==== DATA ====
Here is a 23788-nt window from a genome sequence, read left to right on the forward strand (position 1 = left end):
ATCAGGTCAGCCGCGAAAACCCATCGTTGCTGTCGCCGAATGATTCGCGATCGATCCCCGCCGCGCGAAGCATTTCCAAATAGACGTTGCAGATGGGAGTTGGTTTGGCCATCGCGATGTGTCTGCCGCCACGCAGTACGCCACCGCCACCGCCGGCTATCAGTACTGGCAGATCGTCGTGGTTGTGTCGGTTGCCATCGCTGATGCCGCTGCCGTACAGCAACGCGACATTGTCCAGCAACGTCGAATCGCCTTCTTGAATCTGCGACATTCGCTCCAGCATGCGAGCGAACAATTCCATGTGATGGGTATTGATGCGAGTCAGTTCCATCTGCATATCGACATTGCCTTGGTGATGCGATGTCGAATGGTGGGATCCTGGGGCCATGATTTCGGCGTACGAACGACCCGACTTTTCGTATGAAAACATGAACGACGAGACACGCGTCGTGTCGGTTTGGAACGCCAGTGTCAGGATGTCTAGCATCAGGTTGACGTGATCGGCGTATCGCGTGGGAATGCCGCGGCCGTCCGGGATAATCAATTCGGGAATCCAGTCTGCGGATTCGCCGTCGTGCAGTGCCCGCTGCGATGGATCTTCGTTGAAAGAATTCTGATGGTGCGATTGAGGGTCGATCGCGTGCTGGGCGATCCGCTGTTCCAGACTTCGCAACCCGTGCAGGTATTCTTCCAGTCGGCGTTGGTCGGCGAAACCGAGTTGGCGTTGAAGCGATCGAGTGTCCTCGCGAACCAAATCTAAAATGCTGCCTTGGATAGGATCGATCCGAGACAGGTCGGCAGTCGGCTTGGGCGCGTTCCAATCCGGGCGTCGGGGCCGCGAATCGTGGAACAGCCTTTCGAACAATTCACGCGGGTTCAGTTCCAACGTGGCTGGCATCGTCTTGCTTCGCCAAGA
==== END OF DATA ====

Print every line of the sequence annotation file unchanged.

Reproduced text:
Here is a 23788-nt window from a genome sequence, read left to right on the forward strand (position 1 = left end):
ATCAGGTCAGCCGCGAAAACCCATCGTTGCTGTCGCCGAATGATTCGCGATCGATCCCCGCCGCGCGAAGCATTTCCAAATAGACGTTGCAGATGGGAGTTGGTTTGGCCATCGCGATGTGTCTGCCGCCACGCAGTACGCCACCGCCACCGCCGGCTATCAGTACTGGCAGATCGTCGTGGTTGTGTCGGTTGCCATCGCTGATGCCGCTGCCGTACAGCAACGCGACATTGTCCAGCAACGTCGAATCGCCTTCTTGAATCTGCGACATTCGCTCCAGCATGCGAGCGAACAATTCCATGTGATGGGTATTGATGCGAGTCAGTTCCATCTGCATATCGACATTGCCTTGGTGATGCGATGTCGAATGGTGGGATCCTGGGGCCATGATTTCGGCGTACGAACGACCCGACTTTTCGTATGAAAACATGAACGACGAGACACGCGTCGTGTCGGTTTGGAACGCCAGTGTCAGGATGTCTAGCATCAGGTTGACGTGATCGGCGTATCGCGTGGGAATGCCGCGGCCGTCCGGGATAATCAATTCGGGAATCCAGTCTGCGGATTCGCCGTCGTGCAGTGCCCGCTGCGATGGATCTTCGTTGAAAGAATTCTGATGGTGCGATTGAGGGTCGATCGCGTGCTGGGCGATCCGCTGTTCCAGACTTCGCAACCCGTGCAGGTATTCTTCCAGTCGGCGTTGGTCGGCGAAACCGAGTTGGCGTTGAAGCGATCGAGTGTCCTCGCGAACCAAATCTAAAATGCTGCCTTGGATAGGATCGATCCGAGACAGGTCGGCAGTCGGCTTGGGCGCGTTCCAATCCGGGCGTCGGGGCCGCGAATCGTGGAACAGCCTTTCGAACAATTCACGCGGGTTCAGTTCCAACGTGGCTGGCATCGTCTTGCTTCGCCAAGA